'Good people who do good things'
Alicia O’Sullivan, Quercus Active Citizenship Scholar* and founder of Safety Over Stigma, and Professor Louise Crowley, Director of the Bystander Intervention Programme, talk activism and combating gender-based violence with Alana Daly Mulligan.
Content warning: This piece refers to issues relating to sexual harassment, image-based sexual abuse and gender-based violence. Reader discretion is advised.
It’s a dull Thursday evening on UCC’s main campus but sitting inside the Bystander Intervention Offices in South Lodge wouldn’t give that impression. The walls are splattered with artwork and yellow signs, there are smatterings of tote bags and bright fuchsia hoodies adorning the backs of chairs. The activities of UCC’s Bystander Week 2022 are everywhere to be seen.
Professor Louise Crowley, Director of the Bystander Intervention Programme – the university’s response to sexual harassment and violence on campus and in the wider community – has just finished a Zoom call to a collective of secondary school principals from around the country, looking to introduce the Bystander training to their schools in the hope of developing an earlier response to sexual harassment and violence prevention. Alicia O’Sullivan comes in the door, up to her eyes coordinating UCC’s first Students’ Union-led Green Week on campus. Glum weather aside, it’s been a busy week. How we got to this point with these two leaders in one room is a far more interesting, difficult yet inspiring story.
Alicia made her way into activism through the environmentalism movement. “I was really interested in social justice … I wanted to study law since I was twelve,” she explains, citing her involvement in organisations like Comhairle na nÓg and YMCA as fundamental in helping her make that natural shift towards becoming an international spokesperson for climate justice. But Alicia says that founding the Safety Over Stigma campaign was the consequence of a mix of unfortunate circumstances.
In April 2021, Alicia was the victim of cybercrime when her identity was stolen and used to create a fake explicit Instagram account. Alicia’s report to authorities initially fell on deaf ears, with a lack of empathy for her situation; and thus, using her platform, she started a conversation around the issue of image-based sexual abuse, IBSA.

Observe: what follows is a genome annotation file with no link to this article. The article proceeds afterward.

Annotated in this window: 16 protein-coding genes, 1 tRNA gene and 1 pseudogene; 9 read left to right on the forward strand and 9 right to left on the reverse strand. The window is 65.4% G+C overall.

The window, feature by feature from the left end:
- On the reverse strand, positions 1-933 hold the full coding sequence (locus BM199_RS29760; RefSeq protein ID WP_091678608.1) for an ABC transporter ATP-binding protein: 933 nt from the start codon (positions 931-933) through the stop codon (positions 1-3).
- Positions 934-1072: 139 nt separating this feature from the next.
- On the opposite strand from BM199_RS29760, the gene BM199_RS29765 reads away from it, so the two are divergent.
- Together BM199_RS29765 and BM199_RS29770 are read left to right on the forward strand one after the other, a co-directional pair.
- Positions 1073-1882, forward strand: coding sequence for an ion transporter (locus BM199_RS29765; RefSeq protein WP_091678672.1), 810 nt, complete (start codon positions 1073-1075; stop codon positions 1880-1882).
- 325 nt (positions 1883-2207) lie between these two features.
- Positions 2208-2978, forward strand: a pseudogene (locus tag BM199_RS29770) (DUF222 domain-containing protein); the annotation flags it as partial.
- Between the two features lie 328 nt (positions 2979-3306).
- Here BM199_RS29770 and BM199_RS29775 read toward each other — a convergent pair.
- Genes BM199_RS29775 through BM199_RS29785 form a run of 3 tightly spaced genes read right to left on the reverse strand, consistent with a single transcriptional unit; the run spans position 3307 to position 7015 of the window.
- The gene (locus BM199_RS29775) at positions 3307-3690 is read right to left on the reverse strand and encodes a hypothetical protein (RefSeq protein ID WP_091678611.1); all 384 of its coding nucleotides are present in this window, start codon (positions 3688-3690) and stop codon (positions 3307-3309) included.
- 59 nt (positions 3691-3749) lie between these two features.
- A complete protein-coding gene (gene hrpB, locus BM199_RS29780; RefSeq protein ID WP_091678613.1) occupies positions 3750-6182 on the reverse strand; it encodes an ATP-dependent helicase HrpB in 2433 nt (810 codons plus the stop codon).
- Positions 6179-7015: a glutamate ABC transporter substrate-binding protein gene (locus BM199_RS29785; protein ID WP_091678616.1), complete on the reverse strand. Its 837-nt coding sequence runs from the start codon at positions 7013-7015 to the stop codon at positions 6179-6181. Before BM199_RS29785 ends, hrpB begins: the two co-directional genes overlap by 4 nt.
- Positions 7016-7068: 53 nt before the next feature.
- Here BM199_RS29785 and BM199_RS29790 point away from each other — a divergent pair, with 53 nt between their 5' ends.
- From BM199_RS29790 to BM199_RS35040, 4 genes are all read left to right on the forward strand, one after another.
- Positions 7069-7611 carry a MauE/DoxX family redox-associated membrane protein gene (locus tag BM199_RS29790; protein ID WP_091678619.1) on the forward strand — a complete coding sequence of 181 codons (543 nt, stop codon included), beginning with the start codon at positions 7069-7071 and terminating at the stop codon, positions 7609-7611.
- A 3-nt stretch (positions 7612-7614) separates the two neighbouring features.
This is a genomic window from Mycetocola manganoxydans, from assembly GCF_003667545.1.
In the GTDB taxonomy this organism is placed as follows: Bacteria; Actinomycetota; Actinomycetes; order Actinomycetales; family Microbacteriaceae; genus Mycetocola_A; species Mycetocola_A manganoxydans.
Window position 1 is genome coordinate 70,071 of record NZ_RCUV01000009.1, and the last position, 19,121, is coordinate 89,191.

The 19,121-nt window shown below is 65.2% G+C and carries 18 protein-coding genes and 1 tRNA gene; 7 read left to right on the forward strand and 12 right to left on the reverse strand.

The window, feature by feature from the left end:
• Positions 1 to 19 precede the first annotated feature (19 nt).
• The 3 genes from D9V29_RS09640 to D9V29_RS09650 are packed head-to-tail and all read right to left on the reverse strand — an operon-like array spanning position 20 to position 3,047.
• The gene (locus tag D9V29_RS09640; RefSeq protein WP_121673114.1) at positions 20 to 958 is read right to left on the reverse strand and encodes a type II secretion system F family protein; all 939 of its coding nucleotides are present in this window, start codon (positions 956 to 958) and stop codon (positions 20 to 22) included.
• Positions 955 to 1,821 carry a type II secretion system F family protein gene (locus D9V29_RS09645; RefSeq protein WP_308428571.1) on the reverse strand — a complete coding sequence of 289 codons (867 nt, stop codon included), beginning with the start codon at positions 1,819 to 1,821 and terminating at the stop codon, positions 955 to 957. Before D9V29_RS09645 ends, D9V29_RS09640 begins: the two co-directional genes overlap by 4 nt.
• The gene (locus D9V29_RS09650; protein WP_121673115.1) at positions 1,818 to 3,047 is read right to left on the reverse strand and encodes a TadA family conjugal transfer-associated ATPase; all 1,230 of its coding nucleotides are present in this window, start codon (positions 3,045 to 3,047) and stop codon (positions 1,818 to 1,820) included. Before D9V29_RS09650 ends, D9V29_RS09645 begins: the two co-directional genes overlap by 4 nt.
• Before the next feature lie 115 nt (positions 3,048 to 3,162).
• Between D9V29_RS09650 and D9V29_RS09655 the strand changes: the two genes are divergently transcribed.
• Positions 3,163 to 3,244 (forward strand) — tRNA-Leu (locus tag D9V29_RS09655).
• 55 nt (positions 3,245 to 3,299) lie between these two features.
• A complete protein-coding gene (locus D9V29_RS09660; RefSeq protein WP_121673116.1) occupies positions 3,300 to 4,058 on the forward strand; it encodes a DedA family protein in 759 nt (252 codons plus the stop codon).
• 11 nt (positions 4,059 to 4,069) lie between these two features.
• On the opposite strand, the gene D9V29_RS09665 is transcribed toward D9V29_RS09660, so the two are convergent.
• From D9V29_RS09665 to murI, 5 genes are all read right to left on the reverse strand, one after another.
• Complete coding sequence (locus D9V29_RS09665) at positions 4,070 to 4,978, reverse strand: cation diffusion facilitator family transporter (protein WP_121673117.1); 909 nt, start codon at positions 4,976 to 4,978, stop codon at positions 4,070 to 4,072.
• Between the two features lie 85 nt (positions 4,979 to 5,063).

“I remember the day distinctly, when I saw your tweet,” says Louise to Alicia, of that week. A few phone calls later and the two connected, with Louise encouraging Alicia to go to the gardaí a second time.
“Alicia raising the issue [of IBSA] as it played out for her really captured not only her generation’s attention, but their own lived experiences,” says Louise. “I think too often with gender-based violence, it’s not that the survivor gets lost, but that we don’t hear their voice loud enough. It is vital that anything we develop – whether it’s training, the criminal justice system, or support services – is informed by the experience of people who have survived gender-based violence or whatever form of abuse is at issue. So, Alicia, being a voice for people her age and people who have that experience, is so crucial because until we speak up about these experiences, they remain hidden.”
Alicia’s experience also led to the creation of Safety Over Stigma. “I suppose at the beginning, we didn’t really know what it was going to be, we just knew that people were listening, and we had an opportunity to say something. It was very grassroots,” explains the second-year law student, who recounts how initial support from Professor Crowley and Dr Emer Clifford in UCC developed into endorsements by Ivana Bacik TD, bringing forward the debate around sensitivity training for An Garda Síochána to the Dáil, followed by Senator Malcolm Byrne who helped mobilise the conversation to the Oireachtas.